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Cyrano de Bergerac by Edmond Rostand

Cyrano de Bergerac (original 1897; edition 1998)

by Edmond Rostand

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4,88049947 (4.14)113
Title:Cyrano de Bergerac
Authors:Edmond Rostand
Info:Pocket (1998), Poche, 286 pages
Collections:Your library

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Cyrano de Bergerac by Edmond Rostand (1897)


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English (36)  French (9)  Italian (2)  Portuguese (1)  Spanish (1)  All (49)
Showing 1-5 of 36 (next | show all)
I have never seen this in a movie version. Huh, just realized that. I'll have to look for one. Seen a few stage versions and read the play in high school. Such a pretty story, and so sad too. ( )
  GoldenDarter | Sep 15, 2016 |
Funny!! ( )
  katieloucks | Feb 26, 2016 |
Cyrano de Bergerac by Edmond Rostand
Translated into English by Brian Hooker

Bittersweet tale of unrequited love, nobility and honor. This play is set in France in 1640, during the reign of Louis XIII. Cyrano de Bergerac is known as the best swordsman in France, and is equally revered as a wordsmith and a quick wit. His pride comes out in displays of courage and bravado and is only diminished by his insecurity about his appearance. He hides his insecurity using his sword and when necessary, in witty verbal sparring where he beats others to the punch in mocking his large nose.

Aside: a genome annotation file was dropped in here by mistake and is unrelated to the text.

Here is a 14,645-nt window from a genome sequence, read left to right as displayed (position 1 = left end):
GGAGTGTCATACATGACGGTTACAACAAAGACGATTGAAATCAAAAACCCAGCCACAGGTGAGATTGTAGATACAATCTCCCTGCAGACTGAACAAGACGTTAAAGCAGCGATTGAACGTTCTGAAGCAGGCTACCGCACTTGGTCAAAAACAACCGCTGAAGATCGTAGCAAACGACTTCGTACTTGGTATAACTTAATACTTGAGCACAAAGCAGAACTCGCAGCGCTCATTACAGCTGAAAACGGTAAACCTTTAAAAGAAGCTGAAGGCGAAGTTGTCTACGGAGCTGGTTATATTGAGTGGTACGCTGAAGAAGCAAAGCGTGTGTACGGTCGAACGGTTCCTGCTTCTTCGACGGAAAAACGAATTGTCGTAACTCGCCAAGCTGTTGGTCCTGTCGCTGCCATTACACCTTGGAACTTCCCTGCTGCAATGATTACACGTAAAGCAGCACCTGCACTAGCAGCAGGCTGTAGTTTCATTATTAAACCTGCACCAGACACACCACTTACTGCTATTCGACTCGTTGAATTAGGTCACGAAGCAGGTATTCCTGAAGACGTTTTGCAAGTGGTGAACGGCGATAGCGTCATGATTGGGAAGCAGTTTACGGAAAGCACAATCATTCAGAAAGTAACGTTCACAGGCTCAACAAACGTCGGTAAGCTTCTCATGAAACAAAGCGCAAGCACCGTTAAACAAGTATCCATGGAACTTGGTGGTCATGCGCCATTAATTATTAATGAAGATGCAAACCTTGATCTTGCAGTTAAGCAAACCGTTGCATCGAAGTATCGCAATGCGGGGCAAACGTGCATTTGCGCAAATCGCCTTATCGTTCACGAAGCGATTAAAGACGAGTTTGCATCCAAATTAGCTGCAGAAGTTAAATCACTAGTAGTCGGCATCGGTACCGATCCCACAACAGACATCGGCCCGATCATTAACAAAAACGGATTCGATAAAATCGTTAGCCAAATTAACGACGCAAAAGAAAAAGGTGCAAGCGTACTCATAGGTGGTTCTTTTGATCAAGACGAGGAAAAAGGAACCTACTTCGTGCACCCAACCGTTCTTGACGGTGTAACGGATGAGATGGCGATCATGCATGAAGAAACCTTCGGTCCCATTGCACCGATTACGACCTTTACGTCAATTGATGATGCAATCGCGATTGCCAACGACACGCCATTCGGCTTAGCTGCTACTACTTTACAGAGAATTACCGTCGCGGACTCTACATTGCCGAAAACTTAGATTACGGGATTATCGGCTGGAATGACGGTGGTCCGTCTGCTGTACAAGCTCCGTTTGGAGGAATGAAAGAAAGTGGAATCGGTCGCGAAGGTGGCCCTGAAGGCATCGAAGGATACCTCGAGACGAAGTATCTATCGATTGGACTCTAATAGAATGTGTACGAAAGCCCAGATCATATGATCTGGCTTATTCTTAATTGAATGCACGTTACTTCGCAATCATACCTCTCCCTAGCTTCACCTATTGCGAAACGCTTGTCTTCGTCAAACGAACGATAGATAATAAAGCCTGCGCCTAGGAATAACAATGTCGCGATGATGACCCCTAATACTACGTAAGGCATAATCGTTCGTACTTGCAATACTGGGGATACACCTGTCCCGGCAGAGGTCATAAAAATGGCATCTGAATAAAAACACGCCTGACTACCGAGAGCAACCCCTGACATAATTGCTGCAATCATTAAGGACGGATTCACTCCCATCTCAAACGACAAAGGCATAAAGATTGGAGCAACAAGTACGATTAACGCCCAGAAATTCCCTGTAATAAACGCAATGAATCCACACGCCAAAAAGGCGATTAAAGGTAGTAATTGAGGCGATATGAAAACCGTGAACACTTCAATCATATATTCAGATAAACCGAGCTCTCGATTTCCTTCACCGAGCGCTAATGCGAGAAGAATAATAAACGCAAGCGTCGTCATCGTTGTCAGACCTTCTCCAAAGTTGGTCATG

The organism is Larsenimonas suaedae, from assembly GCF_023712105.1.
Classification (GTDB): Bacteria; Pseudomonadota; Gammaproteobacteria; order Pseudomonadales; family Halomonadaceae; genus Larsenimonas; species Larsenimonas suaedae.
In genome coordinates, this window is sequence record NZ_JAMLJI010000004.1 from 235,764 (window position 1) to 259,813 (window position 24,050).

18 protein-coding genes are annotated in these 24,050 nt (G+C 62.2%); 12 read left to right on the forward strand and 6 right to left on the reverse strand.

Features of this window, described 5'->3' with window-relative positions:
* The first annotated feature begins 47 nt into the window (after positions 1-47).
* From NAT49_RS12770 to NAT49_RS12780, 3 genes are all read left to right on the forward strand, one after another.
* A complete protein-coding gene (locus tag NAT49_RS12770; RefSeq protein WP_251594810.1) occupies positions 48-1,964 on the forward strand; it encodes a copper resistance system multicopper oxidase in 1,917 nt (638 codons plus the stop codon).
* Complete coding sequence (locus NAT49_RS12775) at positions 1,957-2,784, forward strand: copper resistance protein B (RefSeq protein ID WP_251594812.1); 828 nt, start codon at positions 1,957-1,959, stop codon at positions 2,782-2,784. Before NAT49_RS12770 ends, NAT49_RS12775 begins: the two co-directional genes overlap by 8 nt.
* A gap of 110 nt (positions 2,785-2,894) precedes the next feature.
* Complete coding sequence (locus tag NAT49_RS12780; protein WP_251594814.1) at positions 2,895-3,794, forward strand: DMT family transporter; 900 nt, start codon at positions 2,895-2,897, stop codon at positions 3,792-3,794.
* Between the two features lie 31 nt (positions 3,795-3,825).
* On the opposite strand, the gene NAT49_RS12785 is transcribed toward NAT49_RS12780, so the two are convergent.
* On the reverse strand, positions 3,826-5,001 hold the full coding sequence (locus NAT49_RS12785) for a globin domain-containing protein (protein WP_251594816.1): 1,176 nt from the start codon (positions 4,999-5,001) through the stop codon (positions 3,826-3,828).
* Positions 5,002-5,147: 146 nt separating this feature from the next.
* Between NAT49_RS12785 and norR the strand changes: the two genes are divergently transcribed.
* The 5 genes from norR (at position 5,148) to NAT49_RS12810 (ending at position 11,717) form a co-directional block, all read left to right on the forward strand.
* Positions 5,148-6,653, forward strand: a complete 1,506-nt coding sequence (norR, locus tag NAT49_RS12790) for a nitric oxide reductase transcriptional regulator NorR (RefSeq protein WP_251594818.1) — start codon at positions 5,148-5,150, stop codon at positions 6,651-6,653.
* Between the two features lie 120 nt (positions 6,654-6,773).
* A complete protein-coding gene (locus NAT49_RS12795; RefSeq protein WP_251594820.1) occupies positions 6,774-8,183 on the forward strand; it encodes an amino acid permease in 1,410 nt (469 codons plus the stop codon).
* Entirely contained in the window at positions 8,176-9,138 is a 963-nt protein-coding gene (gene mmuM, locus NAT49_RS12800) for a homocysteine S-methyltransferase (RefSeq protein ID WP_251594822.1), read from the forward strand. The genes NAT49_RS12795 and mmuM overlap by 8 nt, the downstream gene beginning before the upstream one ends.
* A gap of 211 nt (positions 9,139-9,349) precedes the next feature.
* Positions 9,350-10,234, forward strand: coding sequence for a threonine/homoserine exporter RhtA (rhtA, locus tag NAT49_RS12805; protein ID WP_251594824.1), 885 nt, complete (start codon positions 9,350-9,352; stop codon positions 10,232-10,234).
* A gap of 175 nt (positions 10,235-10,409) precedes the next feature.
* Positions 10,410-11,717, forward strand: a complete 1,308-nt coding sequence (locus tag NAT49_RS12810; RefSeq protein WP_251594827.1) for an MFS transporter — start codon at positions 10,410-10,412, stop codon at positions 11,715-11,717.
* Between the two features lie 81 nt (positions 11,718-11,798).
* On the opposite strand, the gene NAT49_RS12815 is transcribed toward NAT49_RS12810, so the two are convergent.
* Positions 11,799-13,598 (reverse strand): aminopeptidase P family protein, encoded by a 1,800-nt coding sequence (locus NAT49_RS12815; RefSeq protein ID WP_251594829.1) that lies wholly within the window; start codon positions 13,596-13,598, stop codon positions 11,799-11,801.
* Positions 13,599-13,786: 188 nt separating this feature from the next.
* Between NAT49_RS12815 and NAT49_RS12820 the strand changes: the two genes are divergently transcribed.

Cyrano denies his own happiness by refusing to admit his love for his distant cousin, Madeleine Robin, the lovely Roxane, and admits his reason for doing so to his good friend, Le Bret, who encourages him to speak to Roxane and give her the benefit of the doubt. When Roxane requests Cyrano's presence in a private meeting, his hopes are raised but then dashed when he learns that the purpose of the meeting is that Roxane wants Cyrano's help in romancing another. She admits to loving Baron Christian de Neuvillette, a soldier in Cyrano's regiment, a man she doesn't really know but is enamored by partly because of his physical good looks and partly by the fact that she has heard that he is besotted with her as well. Through his stunned disappointment, Cyrano agrees to befriend Christian and keep him from harm.